Well I am new here as well and have the same issue you do with access and knowledge. I would be happy to hunt with you, but I know as much as you do so that may not really help either of us. If you need a hunting partner though I'm game. That is if you don't mind hunting with a "flyboy"
    Well that's not a problem, we all know you guy's can't shoot so I know the bear will me mine. Hehe, sorry, can't help throwing one at you guys at least once daily!

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    Member doug1980's Avatar
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    Quote Originally Posted by Roach View Post
    Well that's not a problem, we all know you guy's can't shoot so I know the bear will me mine. Hehe, sorry, can't help throwing one at you guys at least once daily!
    Yeah, yeah I know. However I shoot expert so don't count on it. It's all good though, when you guys in trouble we save your butts. Just let me know if you wanna go hunt.
    Former A.F Staff Sergeant

  16. #16
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    Default I prefer to skin First

    This is the method I learned from a friend of mine. I start by laying out a tarp and position the bear on one side of it. My first cut is at the rectum and goes up to the throat. Make cut through the skin only. I then make a cut up the inside of each leg to the pads of the paws. When I get to the pads I cut off the feet at the "ankles". Then skin the hide off the carcass starting at the tail and work my way to the neck, making sure to leave "evidence of sex" attached to the hide. This is where the tarp comes in handy as it help keep the meat "clean" of debris from the ground while I roll the bear as needed to skin it. When I reach the neck I remove the head from the carcass. Once I have done that I set the hide to the side and proceed to field butcher the bear. I try not to open up the body cavity till the end. I prefer to start by removing the leg quarters, backstraps, and neck meat. Once I have achieved this step I will open up the body cavity. At this point the carcass is easier the move around as needed to avoid the gut pile that I remove. I then remove the heart, liver and kidneys for consumption and I take the gall bladder out. For the gall bladder I tie it off before removing it. My best friends wife is Korean and loves it when I get a bear cause she always get the gall bladder for her to use. After removing the guts I cut up the rest of the "keepable" parts of the carcass. I put all of the meat into game bags as I remove it from the carcass. When I am done I take the hide and wrap it up in the tarp to keep as much hair off the meat while I transport it home. When I arrive home I let the wife process the meat while I finish skinning the hide off the skull. This can be tricky at times if you are saving the hide for a rug or mount. If you are then basically what you do is turn the hide "inside" out over the head while carefully cutting any connecting tissues along the skull. Kinda like it was suggested it's like taking off a shirt. As far as turning the ears or paws it depends on how much work you want to do or are willing to pay the taxidermist to do for you. When I am done removing the hide from the skull I head to my friends house(with the gift for his wife) on my way to the F&G office to have the hide and skull sealed. Once the hide is sealed, you can take it to a taxidermist, store it till later, give it away(which is what I usually do) or toss it. The same goes for the skull.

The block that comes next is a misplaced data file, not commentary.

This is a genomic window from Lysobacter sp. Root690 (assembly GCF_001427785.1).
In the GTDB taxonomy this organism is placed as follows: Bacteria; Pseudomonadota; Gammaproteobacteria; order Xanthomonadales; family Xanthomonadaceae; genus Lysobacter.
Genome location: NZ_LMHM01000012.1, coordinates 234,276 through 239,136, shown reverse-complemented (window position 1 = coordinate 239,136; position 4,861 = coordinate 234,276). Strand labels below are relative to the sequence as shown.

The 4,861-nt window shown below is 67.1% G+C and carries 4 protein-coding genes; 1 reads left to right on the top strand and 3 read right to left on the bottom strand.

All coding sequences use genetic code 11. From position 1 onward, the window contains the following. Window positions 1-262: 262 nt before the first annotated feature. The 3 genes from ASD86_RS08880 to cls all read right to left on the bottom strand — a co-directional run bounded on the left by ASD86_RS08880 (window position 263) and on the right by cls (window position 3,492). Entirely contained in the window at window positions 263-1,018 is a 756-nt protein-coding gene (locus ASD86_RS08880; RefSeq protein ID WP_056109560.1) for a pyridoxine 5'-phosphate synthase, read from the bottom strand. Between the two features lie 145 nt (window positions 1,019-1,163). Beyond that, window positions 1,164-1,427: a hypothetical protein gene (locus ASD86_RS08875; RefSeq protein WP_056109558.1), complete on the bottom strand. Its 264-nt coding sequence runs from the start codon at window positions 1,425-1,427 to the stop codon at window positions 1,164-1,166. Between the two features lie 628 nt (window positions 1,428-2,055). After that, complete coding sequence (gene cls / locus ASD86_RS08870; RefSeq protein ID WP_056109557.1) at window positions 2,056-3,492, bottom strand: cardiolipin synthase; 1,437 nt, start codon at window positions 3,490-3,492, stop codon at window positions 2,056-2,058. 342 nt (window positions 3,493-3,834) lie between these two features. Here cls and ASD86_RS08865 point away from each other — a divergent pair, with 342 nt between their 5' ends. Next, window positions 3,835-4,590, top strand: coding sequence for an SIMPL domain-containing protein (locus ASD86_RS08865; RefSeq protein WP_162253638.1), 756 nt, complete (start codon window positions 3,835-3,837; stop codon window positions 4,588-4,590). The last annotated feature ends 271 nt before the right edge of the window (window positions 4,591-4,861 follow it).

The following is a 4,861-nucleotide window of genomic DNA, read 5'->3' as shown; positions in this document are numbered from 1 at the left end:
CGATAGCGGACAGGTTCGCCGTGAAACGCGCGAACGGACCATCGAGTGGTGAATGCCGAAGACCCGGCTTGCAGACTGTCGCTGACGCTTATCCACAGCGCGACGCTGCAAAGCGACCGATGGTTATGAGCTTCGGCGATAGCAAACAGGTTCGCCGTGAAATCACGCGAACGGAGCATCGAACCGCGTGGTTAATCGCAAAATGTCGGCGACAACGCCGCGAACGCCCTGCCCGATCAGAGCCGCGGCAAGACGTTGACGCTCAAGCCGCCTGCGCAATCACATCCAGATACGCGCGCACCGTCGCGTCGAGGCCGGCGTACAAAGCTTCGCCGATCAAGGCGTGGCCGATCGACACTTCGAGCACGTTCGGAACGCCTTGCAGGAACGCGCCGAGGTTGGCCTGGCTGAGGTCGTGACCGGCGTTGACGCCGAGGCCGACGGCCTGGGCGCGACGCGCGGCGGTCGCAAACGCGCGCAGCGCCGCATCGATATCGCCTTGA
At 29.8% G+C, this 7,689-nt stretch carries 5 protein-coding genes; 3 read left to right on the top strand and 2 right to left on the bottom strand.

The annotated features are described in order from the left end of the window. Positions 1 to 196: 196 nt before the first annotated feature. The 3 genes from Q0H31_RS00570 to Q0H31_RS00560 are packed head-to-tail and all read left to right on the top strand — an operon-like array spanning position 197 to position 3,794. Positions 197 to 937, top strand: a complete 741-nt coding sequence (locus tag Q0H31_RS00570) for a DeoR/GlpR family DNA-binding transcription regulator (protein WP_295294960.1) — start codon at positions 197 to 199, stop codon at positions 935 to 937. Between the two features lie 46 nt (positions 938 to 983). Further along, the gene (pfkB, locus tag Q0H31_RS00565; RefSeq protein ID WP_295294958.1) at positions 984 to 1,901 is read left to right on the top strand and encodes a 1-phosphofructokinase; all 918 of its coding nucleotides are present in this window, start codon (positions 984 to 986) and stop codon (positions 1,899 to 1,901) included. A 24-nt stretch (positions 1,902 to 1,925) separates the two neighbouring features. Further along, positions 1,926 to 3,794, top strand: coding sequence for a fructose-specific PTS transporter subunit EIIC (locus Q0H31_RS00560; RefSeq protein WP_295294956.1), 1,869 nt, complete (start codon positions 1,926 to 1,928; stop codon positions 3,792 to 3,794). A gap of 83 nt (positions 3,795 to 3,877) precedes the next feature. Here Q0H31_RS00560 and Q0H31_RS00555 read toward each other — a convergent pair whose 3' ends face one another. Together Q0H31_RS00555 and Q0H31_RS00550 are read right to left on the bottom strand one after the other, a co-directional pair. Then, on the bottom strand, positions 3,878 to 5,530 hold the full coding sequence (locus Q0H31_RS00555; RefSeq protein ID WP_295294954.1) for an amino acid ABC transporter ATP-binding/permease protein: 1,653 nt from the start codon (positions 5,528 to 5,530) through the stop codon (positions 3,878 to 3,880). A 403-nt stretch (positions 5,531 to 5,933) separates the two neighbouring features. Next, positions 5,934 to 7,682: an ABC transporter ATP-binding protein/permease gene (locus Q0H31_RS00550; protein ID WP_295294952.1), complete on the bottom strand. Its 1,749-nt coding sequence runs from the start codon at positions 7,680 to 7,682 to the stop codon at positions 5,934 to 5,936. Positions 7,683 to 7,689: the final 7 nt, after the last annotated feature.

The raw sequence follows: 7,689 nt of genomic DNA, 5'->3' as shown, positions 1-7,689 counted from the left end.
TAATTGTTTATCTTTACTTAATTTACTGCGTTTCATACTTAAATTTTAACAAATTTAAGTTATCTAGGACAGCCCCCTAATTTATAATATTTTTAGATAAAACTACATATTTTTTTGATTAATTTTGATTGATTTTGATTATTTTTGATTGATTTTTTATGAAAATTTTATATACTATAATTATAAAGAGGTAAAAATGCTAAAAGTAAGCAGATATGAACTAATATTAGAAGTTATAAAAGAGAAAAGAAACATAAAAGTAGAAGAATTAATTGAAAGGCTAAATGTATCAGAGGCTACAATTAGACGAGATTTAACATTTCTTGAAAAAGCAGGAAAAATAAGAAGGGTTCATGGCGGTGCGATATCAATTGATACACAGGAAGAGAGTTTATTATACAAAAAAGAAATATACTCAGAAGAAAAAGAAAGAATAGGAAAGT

I hope this helps and I have sent you a pm also.

    Tom

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    Default hide